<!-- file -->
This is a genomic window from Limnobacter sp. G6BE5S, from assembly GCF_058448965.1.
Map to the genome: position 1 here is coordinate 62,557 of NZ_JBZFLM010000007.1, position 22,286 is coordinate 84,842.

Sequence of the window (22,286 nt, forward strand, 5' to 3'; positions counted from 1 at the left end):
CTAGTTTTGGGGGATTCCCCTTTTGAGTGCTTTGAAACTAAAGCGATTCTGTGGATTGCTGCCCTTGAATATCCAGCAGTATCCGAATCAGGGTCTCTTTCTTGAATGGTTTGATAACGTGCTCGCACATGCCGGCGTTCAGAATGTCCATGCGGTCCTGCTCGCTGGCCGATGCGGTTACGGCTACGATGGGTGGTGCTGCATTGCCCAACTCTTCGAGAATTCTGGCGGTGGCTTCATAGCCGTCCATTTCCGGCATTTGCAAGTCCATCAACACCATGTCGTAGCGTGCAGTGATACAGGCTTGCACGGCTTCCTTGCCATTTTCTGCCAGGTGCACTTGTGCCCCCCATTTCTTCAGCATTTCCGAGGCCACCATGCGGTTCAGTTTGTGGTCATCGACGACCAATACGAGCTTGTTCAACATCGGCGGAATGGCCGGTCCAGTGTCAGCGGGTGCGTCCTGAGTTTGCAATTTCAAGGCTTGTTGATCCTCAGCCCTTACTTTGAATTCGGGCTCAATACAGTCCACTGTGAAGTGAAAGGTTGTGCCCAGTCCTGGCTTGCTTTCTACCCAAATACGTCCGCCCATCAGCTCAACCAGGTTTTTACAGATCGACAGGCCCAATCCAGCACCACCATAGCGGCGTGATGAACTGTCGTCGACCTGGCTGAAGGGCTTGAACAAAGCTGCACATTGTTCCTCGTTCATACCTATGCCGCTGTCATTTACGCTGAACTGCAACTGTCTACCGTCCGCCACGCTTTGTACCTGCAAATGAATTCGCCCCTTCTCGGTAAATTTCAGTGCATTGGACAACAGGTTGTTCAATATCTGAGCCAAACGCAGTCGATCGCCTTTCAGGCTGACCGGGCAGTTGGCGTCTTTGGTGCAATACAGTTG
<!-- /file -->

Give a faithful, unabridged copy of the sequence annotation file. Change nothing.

This is a genomic window from Limnobacter sp. G6BE5S, from assembly GCF_058448965.1.
Map to the genome: position 1 here is coordinate 62,557 of NZ_JBZFLM010000007.1, position 22,286 is coordinate 84,842.

Sequence of the window (22,286 nt, forward strand, 5' to 3'; positions counted from 1 at the left end):
CTAGTTTTGGGGGATTCCCCTTTTGAGTGCTTTGAAACTAAAGCGATTCTGTGGATTGCTGCCCTTGAATATCCAGCAGTATCCGAATCAGGGTCTCTTTCTTGAATGGTTTGATAACGTGCTCGCACATGCCGGCGTTCAGAATGTCCATGCGGTCCTGCTCGCTGGCCGATGCGGTTACGGCTACGATGGGTGGTGCTGCATTGCCCAACTCTTCGAGAATTCTGGCGGTGGCTTCATAGCCGTCCATTTCCGGCATTTGCAAGTCCATCAACACCATGTCGTAGCGTGCAGTGATACAGGCTTGCACGGCTTCCTTGCCATTTTCTGCCAGGTGCACTTGTGCCCCCCATTTCTTCAGCATTTCCGAGGCCACCATGCGGTTCAGTTTGTGGTCATCGACGACCAATACGAGCTTGTTCAACATCGGCGGAATGGCCGGTCCAGTGTCAGCGGGTGCGTCCTGAGTTTGCAATTTCAAGGCTTGTTGATCCTCAGCCCTTACTTTGAATTCGGGCTCAATACAGTCCACTGTGAAGTGAAAGGTTGTGCCCAGTCCTGGCTTGCTTTCTACCCAAATACGTCCGCCCATCAGCTCAACCAGGTTTTTACAGATCGACAGGCCCAATCCAGCACCACCATAGCGGCGTGATGAACTGTCGTCGACCTGGCTGAAGGGCTTGAACAAAGCTGCACATTGTTCCTCGTTCATACCTATGCCGCTGTCATTTACGCTGAACTGCAACTGTCTACCGTCCGCCACGCTTTGTACCTGCAAATGAATTCGCCCCTTCTCGGTAAATTTCAGTGCATTGGACAACAGGTTGTTCAATATCTGAGCCAAACGCAGTCGATCGCCTTTCAGGCTGACCGGGCAGTTGGCGTCTTTGGTGCAATACAGTTG